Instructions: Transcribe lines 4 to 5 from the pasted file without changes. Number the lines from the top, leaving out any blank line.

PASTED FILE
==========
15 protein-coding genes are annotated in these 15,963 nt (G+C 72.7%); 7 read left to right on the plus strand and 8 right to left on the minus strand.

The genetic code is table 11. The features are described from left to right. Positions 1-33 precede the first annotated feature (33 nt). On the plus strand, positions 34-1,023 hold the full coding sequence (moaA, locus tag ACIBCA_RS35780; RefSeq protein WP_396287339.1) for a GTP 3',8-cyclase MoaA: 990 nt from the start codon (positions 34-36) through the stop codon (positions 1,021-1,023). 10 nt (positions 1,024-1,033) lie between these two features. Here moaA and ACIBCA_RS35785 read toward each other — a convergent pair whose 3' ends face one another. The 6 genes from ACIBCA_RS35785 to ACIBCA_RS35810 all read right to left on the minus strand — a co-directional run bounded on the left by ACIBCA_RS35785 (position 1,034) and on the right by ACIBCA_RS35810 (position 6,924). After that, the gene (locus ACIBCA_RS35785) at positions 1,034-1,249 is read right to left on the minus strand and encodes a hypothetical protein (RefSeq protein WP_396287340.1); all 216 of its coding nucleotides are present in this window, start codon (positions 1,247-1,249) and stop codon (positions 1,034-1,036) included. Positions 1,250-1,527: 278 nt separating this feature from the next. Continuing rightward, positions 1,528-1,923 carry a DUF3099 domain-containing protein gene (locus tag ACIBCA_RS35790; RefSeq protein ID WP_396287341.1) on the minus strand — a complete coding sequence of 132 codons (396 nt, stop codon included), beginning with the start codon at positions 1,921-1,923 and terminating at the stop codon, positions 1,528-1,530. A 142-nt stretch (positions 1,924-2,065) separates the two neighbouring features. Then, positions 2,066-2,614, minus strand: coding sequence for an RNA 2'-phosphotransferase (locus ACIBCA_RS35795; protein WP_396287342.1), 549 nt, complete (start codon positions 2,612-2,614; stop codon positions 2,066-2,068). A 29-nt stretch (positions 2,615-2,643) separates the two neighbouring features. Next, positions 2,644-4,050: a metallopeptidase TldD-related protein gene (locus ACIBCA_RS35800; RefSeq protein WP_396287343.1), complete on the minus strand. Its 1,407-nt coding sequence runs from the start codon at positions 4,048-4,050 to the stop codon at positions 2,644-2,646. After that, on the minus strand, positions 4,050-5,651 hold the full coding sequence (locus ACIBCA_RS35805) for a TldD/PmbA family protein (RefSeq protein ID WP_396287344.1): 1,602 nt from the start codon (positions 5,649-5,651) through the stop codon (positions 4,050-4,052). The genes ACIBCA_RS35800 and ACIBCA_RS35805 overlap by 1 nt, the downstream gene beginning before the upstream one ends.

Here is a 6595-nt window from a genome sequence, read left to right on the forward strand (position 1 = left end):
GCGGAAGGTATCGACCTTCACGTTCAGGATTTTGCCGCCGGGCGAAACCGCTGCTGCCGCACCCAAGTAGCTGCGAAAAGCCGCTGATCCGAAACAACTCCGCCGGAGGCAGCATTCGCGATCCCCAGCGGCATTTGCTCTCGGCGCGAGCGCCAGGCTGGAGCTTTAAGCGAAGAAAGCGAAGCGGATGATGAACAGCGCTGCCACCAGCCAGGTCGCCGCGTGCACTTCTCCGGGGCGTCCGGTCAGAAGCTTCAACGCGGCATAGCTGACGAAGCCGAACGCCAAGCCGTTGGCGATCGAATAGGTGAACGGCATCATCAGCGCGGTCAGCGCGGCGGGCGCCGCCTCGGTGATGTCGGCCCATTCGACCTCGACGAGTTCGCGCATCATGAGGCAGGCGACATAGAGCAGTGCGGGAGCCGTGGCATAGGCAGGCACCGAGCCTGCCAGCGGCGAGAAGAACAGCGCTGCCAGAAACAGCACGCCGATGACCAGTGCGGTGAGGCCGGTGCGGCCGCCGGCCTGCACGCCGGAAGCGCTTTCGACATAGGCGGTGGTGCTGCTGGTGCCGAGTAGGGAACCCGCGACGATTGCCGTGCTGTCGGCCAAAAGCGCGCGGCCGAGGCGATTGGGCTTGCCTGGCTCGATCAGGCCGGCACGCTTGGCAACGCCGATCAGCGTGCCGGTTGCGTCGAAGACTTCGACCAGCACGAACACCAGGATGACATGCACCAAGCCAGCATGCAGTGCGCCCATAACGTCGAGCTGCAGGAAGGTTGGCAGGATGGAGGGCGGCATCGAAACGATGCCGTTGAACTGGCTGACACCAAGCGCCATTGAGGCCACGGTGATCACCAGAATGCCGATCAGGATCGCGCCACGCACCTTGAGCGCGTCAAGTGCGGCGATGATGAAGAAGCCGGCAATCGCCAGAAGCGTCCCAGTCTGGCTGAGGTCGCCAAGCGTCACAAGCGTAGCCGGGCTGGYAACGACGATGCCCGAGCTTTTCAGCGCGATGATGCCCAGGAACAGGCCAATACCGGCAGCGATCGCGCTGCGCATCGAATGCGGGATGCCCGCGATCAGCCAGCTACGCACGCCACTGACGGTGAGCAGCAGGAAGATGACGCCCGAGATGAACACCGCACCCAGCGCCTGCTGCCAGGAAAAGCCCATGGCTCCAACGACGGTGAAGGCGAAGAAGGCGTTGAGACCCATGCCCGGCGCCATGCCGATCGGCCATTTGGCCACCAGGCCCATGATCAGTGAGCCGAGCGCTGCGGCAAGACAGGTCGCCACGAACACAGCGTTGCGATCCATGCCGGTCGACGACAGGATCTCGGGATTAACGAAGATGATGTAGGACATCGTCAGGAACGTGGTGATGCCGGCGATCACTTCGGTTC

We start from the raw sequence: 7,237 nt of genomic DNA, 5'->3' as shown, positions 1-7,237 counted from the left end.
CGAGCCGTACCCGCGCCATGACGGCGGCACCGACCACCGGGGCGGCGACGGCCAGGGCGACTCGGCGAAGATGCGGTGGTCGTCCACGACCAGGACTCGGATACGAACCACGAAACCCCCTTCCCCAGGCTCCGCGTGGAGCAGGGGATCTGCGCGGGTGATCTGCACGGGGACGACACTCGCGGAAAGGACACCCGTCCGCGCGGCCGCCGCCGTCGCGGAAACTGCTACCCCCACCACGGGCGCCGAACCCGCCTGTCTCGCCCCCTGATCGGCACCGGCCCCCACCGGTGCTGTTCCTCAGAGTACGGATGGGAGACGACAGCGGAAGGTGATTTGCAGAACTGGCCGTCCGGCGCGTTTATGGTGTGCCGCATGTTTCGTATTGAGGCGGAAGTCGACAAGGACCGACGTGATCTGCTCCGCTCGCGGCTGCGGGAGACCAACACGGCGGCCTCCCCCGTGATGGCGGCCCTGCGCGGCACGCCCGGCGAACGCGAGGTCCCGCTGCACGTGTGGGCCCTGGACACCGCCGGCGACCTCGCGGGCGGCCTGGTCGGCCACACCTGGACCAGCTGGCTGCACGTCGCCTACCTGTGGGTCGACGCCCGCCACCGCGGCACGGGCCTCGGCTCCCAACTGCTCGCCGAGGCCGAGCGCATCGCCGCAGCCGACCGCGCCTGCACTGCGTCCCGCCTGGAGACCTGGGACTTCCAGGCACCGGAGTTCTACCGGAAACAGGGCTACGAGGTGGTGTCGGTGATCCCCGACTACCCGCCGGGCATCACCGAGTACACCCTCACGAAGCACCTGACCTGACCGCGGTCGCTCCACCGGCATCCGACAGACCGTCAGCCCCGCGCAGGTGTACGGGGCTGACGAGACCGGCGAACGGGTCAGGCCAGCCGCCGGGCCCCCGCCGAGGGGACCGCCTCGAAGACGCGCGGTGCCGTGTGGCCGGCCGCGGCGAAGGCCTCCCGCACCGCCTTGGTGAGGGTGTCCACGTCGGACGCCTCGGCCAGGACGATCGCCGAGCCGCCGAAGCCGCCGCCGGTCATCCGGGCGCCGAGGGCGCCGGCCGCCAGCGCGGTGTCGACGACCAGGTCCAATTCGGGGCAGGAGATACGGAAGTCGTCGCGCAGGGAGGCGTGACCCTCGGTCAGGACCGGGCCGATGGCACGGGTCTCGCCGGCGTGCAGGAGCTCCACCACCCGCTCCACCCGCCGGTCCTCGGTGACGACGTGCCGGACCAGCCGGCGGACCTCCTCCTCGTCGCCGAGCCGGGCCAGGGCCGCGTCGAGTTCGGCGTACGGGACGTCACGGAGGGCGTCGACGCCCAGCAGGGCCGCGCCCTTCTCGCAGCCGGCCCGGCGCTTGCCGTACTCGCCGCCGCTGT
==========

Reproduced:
GCGGAAGGTATCGACCTTCACGTTCAGGATTTTGCCGCCGGGCGAAACCGCTGCTGCCGCACCCAAGTAGCTGCGAAAAGCCGCTGATCCGAAACAACTCCGCCGGAGGCAGCATTCGCGATCCCCAGCGGCATTTGCTCTCGGCGCGAGCGCCAGGCTGGAGCTTTAAGCGAAGAAAGCGAAGCGGATGATGAACAGCGCTGCCACCAGCCAGGTCGCCGCGTGCACTTCTCCGGGGCGTCCGGTCAGAAGCTTCAACGCGGCATAGCTGACGAAGCCGAACGCCAAGCCGTTGGCGATCGAATAGGTGAACGGCATCATCAGCGCGGTCAGCGCGGCGGGCGCCGCCTCGGTGATGTCGGCCCATTCGACCTCGACGAGTTCGCGCATCATGAGGCAGGCGACATAGAGCAGTGCGGGAGCCGTGGCATAGGCAGGCACCGAGCCTGCCAGCGGCGAGAAGAACAGCGCTGCCAGAAACAGCACGCCGATGACCAGTGCGGTGAGGCCGGTGCGGCCGCCGGCCTGCACGCCGGAAGCGCTTTCGACATAGGCGGTGGTGCTGCTGGTGCCGAGTAGGGAACCCGCGACGATTGCCGTGCTGTCGGCCAAAAGCGCGCGGCCGAGGCGATTGGGCTTGCCTGGCTCGATCAGGCCGGCACGCTTGGCAACGCCGATCAGCGTGCCGGTTGCGTCGAAGACTTCGACCAGCACGAACACCAGGATGACATGCACCAAGCCAGCATGCAGTGCGCCCATAACGTCGAGCTGCAGGAAGGTTGGCAGGATGGAGGGCGGCATCGAAACGATGCCGTTGAACTGGCTGACACCAAGCGCCATTGAGGCCACGGTGATCACCAGAATGCCGATCAGGATCGCGCCACGCACCTTGAGCGCGTCAAGTGCGGCGATGATGAAGAAGCCGGCAATCGCCAGAAGCGTCCCAGTCTGGCTGAGGTCGCCAAGCGTCACAAGCGTAGCCGGGCTGGYAACGACGATGCCCGAGCTTTTCAGCGCGATGATGCCCAGGAACAGGCCAATACCGGCAGCGATCGCGCTGCGCATCGAATGCGGGATGCCCGCGATCAGCCAGCTACGCACGCCACTGACGGTGAGCAGCAGGAAGATGACGCCCGAGATGAACACCGCACCCAGCGCCTGCTGCCAGGAAAAGCCCATGGCTCCAACGACGGTGAAGGCGAAGAAGGCGTTGAGACCCATGCCCGGCGCCATGCCGATCGGCCATTTGGCCACCAGGCCCATGATCAGTGAGCCGAGCGCTGCGGCAAGACAGGTCGCCACGAACACAGCGTTGCGATCCATGCCGGTCGACGACAGGATCTCGGGATTAACGAAGATGATGTAGGACATCGTCAGGAACGTGGTGATGCCGGCGATCACTTCGGTTC

We start from the raw sequence: 7,237 nt of genomic DNA, 5'->3' as shown, positions 1-7,237 counted from the left end.